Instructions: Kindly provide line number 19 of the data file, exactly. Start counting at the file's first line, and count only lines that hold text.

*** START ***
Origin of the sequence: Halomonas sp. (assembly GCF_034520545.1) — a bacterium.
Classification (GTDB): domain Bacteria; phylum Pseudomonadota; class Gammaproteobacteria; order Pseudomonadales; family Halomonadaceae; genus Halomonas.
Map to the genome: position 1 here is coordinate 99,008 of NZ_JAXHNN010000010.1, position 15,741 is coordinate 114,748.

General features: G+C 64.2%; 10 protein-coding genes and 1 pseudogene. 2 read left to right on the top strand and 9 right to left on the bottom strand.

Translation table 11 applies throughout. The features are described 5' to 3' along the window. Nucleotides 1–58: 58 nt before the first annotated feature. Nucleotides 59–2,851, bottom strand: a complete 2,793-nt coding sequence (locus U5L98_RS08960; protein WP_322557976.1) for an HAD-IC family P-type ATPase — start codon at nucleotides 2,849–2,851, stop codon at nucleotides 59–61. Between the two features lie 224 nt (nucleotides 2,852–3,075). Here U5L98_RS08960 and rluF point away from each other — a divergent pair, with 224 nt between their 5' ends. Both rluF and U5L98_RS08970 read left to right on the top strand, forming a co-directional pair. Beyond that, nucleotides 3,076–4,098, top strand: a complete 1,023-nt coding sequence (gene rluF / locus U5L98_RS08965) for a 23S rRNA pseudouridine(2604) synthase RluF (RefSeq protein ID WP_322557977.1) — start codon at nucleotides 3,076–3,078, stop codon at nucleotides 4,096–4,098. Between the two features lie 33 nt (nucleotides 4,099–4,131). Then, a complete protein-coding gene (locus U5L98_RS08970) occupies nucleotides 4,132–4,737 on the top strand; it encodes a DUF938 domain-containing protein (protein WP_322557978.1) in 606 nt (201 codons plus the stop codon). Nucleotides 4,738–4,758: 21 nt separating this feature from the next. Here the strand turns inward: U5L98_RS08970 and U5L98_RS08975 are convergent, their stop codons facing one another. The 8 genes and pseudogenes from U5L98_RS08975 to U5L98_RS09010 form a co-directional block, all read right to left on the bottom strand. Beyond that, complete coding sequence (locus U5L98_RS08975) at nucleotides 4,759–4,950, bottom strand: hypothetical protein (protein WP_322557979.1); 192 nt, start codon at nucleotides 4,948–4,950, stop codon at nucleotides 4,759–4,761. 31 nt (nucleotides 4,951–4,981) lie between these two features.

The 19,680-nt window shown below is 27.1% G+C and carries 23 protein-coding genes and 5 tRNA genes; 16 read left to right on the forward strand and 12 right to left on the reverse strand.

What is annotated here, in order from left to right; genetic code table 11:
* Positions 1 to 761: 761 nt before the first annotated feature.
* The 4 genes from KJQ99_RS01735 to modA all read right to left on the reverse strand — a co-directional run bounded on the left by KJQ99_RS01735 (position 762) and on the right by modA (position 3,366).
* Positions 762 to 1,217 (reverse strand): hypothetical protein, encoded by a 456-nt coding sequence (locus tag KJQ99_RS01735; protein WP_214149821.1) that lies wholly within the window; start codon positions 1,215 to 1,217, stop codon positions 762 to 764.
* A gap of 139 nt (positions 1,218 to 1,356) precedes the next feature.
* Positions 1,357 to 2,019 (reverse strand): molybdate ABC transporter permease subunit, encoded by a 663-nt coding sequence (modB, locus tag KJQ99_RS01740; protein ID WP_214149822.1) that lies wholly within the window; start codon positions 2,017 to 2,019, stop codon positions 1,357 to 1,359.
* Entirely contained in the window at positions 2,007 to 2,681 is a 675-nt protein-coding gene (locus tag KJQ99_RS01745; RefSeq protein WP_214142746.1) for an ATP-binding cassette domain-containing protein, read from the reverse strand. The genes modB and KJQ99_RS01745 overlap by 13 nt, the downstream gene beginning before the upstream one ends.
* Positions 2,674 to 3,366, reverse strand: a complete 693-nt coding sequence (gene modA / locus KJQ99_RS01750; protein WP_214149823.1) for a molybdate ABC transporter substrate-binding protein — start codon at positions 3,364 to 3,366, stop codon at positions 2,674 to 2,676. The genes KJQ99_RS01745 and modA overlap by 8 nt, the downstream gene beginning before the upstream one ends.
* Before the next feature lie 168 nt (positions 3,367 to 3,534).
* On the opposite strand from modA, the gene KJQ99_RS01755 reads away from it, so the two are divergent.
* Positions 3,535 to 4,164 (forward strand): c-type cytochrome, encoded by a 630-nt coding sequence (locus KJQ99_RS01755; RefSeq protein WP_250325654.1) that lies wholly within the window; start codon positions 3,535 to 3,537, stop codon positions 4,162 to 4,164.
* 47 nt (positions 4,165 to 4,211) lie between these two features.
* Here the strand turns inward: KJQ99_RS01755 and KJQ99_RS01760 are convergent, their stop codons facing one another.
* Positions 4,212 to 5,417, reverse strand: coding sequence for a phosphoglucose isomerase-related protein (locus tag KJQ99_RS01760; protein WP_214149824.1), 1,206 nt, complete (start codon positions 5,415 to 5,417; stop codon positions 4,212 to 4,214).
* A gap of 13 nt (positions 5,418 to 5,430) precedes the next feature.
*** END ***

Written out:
* Here the strand turns inward: KJQ99_RS01755 and KJQ99_RS01760 are convergent, their stop codons facing one another.